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Tracey D. Brown is Chief Executive Officer of the American Diabetes Association (ADA), the nation’s largest voluntary health organization and a global authority on diabetes.
Brown joined the ADA in June 2018 after her tenure as senior vice president of operations and chief experience officer at Sam's Club, a division of Walmart, Inc., where she was responsible for creating meaningful member experiences, directing member strategy, marketing and branding, go-to-market execution, data and analytics, and membership operations.
Brown brings more than 25 years of experience in driving global business growth, leveraging data to connect consumers with brands and creating omni-channel experiences to escalate customer loyalty. Prior to joining Sam’s Club, Brown was chief executive officer and managing director of RAPP Dallas, a data-driven integrated marketing agency. Before RAPP, she served as chief operating officer for direct marketing agency, Direct Impact, where she coordinated strategic, tactical and overall company operations.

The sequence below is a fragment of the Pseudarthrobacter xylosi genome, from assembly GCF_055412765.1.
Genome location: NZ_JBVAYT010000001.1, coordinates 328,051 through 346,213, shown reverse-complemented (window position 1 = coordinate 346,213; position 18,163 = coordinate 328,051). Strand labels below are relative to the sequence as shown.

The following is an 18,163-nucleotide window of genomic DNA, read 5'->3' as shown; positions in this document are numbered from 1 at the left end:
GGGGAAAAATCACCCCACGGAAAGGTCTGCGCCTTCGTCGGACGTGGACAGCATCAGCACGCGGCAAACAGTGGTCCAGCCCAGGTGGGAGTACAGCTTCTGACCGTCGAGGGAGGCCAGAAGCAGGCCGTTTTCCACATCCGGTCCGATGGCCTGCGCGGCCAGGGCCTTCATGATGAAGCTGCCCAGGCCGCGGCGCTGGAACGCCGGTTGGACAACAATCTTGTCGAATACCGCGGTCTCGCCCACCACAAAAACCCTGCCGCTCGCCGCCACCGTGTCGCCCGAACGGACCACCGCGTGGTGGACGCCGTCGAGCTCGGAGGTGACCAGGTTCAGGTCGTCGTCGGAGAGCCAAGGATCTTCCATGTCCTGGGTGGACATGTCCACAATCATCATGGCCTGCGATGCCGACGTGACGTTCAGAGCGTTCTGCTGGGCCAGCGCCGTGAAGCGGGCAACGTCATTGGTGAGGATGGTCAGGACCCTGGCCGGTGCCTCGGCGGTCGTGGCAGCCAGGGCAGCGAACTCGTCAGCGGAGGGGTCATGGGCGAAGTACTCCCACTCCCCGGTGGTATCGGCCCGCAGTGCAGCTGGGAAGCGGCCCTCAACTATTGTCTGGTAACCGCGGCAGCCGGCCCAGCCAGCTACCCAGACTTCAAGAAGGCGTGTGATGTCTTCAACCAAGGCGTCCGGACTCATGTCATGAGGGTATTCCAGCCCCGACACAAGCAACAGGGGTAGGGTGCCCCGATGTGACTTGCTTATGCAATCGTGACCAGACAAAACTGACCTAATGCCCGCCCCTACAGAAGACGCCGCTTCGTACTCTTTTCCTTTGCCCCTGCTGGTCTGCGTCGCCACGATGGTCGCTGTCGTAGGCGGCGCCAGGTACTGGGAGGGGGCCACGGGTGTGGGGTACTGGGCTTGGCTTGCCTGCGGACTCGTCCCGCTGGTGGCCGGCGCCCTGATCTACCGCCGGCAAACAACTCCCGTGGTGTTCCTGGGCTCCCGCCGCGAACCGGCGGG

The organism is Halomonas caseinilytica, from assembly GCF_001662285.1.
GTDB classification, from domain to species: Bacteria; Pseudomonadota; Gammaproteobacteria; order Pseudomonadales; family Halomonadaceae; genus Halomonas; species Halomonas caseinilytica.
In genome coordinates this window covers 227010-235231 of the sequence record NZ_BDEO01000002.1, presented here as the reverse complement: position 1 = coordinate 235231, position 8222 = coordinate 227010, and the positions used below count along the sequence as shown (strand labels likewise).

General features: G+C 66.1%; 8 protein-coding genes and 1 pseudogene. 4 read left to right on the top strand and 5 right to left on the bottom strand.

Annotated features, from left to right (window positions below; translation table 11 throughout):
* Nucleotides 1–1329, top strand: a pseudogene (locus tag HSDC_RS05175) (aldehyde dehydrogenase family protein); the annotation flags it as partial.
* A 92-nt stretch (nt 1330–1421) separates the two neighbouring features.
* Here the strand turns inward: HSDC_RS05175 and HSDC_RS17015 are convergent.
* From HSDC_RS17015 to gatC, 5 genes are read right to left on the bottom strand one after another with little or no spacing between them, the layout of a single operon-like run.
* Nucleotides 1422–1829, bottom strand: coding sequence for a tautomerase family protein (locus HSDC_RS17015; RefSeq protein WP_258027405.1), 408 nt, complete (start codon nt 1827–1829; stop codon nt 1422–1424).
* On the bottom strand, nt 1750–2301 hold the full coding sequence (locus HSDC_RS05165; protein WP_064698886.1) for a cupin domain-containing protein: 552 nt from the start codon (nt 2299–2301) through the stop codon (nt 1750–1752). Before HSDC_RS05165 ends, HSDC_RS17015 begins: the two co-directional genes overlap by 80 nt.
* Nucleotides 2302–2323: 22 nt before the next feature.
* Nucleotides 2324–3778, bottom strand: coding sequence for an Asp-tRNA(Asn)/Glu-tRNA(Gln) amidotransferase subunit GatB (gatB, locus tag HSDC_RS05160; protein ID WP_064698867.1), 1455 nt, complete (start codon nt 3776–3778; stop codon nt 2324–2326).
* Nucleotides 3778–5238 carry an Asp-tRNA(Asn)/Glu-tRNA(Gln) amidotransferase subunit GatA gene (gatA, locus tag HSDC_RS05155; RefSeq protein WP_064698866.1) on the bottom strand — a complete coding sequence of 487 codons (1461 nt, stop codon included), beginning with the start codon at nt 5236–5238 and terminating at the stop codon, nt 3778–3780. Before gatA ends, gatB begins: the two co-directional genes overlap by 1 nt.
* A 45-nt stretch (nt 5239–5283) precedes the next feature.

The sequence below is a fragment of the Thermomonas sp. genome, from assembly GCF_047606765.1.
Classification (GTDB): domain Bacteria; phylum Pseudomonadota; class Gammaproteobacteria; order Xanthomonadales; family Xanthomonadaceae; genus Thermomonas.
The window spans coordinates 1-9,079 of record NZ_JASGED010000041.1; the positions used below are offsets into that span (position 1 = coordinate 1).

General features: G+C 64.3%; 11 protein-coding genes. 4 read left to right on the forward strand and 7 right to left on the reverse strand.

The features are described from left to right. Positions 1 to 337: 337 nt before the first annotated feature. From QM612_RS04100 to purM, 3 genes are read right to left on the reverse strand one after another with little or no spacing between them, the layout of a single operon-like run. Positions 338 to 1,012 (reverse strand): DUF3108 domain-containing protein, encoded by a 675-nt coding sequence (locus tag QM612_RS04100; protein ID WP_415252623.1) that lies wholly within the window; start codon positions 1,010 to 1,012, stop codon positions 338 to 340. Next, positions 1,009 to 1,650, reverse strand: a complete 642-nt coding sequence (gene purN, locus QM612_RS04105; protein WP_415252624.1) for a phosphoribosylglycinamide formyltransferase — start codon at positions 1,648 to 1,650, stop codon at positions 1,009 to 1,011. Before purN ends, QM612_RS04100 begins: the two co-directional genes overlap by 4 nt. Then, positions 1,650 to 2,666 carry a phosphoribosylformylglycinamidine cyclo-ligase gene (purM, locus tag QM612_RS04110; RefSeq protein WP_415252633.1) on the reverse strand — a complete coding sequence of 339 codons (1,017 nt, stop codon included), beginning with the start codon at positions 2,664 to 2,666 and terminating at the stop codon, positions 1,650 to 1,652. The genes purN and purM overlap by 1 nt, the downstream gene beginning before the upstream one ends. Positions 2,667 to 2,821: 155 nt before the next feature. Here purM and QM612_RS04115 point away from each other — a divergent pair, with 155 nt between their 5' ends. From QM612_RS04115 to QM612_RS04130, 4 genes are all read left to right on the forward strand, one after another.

Previously, Brown was director of worldwide consumer marketing for Advanced Micro Devices, where she drove global marketing and demand generation activity around the world, including China, India, Russia, France, Spain, Italy and Japan. Early in her career, she served in leadership positions at American Express, Proctor & Gamble and Exxon Mobil.
Brown earned a Master of Business Administration degree from Columbia Business School in New York and a Bachelor of Chemical Engineering degree from the University of Delaware.
Brown, who lives with type 2 diabetes, recently served as a volunteer and fundraiser for the ADA in her local community. She joined the ADA’s National Board of Directors in January 2018, before transitioning to her new role as CEO. She and her family reside in the Washington, D.C. metropolitan area.
The American Diabetes Association (ADA) is a United States-based non-profit that seeks to educate the public about diabetes and to help those affected by it through funding research to manage, cure and prevent diabetes (including type 1 diabetes, type 2 diabetes, gestational diabetes and pre-diabetes). It is one of many non-profit organizations (American Cancer Society, Susan G. Komen Foundation and American Heart Association) that have emerged as an official institution to the American public and is highly influential to the U.S. healthcare system and government.